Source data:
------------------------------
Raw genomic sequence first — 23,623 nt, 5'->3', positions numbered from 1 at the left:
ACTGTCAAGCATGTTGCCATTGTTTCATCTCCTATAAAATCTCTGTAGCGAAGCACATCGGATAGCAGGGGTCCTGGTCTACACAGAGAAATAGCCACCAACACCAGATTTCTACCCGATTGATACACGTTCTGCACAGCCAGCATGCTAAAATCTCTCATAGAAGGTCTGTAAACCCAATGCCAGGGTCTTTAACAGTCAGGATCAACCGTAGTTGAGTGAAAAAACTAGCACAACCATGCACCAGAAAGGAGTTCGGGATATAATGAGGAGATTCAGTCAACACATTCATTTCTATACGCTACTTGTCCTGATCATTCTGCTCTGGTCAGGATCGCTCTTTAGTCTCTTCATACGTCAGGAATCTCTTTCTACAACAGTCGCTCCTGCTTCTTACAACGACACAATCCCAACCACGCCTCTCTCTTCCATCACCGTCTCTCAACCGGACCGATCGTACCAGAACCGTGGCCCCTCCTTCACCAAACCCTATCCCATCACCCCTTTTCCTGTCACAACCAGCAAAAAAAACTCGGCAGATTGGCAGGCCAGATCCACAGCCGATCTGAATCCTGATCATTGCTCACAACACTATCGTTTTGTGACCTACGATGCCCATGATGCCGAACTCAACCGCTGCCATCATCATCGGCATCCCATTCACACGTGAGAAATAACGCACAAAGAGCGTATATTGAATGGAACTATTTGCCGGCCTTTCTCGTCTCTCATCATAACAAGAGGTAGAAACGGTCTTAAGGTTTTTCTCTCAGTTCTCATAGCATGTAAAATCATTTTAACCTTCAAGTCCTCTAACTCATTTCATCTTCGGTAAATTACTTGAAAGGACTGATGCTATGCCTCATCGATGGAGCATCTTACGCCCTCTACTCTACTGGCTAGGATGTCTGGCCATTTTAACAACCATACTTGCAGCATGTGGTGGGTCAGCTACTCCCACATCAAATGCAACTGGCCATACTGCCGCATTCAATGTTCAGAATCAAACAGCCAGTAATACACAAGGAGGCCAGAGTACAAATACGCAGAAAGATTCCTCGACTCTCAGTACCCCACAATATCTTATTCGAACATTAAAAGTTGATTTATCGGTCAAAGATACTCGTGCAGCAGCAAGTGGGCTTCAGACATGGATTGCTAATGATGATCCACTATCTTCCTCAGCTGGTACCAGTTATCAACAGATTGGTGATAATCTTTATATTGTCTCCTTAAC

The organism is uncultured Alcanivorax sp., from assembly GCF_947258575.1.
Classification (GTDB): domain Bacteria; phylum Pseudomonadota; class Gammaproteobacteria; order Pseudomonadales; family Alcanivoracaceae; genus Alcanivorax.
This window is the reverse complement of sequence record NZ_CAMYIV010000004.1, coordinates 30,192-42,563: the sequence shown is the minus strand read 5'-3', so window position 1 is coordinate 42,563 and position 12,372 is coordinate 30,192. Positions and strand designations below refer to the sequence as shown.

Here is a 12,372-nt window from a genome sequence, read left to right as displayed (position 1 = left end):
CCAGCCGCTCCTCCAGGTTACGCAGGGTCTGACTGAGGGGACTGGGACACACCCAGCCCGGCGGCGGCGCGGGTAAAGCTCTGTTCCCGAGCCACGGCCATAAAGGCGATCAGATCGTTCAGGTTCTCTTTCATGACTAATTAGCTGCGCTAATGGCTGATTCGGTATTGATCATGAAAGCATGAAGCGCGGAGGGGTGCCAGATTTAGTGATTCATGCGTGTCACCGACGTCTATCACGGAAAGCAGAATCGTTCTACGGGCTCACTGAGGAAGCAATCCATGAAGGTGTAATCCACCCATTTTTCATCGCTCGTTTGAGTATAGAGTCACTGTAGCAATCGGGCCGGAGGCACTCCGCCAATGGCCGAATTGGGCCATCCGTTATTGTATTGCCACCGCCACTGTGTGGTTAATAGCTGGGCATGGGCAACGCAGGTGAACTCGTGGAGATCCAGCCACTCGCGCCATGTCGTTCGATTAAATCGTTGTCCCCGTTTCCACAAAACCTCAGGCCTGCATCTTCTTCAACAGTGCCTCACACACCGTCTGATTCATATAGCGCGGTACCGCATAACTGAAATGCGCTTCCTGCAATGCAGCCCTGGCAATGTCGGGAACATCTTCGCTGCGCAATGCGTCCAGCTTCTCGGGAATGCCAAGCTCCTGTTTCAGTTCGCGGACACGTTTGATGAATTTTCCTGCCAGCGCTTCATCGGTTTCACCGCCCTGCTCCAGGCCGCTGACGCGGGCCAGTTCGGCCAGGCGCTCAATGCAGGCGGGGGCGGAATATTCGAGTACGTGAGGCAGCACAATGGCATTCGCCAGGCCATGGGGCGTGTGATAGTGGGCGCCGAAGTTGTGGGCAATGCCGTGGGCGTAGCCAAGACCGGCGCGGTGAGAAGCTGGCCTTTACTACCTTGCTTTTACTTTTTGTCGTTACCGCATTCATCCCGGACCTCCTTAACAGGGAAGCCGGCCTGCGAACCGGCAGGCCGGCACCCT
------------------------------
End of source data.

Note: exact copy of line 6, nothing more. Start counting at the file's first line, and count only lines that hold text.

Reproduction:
Here is a 12,372-nt window from a genome sequence, read left to right as displayed (position 1 = left end):